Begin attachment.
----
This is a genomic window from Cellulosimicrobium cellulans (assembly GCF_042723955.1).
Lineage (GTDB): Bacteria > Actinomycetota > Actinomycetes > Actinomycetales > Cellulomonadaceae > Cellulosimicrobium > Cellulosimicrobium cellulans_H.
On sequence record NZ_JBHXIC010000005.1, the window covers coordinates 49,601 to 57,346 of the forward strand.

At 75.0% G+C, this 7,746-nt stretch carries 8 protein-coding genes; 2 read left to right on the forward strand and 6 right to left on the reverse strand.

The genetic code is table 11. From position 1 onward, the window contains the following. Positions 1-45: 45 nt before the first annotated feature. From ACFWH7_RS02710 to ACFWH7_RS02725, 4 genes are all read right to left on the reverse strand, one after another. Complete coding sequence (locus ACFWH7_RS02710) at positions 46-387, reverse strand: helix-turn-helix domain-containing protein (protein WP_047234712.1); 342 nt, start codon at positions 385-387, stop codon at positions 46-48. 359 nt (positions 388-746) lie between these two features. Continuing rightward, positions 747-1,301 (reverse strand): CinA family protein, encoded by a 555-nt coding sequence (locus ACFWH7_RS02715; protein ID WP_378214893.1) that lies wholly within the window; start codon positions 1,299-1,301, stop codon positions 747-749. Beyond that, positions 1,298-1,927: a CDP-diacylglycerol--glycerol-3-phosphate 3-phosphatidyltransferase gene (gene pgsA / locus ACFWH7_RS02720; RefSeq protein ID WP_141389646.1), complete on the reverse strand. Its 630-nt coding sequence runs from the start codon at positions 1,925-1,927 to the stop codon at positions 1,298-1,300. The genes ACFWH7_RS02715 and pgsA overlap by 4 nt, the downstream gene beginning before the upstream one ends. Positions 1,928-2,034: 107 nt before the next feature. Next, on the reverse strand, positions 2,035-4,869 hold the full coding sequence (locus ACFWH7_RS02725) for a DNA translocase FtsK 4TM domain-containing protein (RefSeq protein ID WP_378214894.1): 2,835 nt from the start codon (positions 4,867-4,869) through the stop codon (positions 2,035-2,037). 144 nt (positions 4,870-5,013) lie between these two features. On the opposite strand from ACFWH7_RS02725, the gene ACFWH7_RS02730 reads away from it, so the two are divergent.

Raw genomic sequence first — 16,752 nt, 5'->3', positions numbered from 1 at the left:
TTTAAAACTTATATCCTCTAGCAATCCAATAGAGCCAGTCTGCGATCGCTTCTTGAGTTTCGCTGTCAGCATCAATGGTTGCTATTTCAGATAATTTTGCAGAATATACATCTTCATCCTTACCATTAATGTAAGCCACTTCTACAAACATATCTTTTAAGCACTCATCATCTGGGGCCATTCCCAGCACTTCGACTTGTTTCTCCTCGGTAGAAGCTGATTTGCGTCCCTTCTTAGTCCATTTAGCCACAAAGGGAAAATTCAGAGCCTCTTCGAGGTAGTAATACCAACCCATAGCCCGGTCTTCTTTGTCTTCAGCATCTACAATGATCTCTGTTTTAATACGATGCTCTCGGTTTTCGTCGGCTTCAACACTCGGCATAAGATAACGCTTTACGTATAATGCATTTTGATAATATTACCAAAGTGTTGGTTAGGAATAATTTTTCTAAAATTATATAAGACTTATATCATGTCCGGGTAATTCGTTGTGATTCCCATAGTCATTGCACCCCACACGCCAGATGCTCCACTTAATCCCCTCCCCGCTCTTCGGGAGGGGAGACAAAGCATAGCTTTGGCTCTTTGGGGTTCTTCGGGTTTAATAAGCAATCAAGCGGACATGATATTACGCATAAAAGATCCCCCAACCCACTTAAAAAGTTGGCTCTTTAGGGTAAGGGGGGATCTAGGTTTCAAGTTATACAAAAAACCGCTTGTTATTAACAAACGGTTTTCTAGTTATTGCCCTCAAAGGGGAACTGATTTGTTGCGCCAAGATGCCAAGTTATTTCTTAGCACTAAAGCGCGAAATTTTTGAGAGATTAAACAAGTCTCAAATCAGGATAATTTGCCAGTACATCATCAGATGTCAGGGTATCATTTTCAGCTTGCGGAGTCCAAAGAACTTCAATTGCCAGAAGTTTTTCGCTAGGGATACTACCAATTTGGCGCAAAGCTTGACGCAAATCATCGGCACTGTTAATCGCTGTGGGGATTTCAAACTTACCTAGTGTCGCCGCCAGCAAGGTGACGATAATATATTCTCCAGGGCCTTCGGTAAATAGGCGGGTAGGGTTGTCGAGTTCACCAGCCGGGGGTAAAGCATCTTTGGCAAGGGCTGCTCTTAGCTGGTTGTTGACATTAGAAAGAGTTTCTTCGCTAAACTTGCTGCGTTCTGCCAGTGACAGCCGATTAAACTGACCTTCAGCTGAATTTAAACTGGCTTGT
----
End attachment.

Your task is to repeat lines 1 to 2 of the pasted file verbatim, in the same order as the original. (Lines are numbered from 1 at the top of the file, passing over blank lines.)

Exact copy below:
This is a genomic window from Cellulosimicrobium cellulans (assembly GCF_042723955.1).
Lineage (GTDB): Bacteria > Actinomycetota > Actinomycetes > Actinomycetales > Cellulomonadaceae > Cellulosimicrobium > Cellulosimicrobium cellulans_H.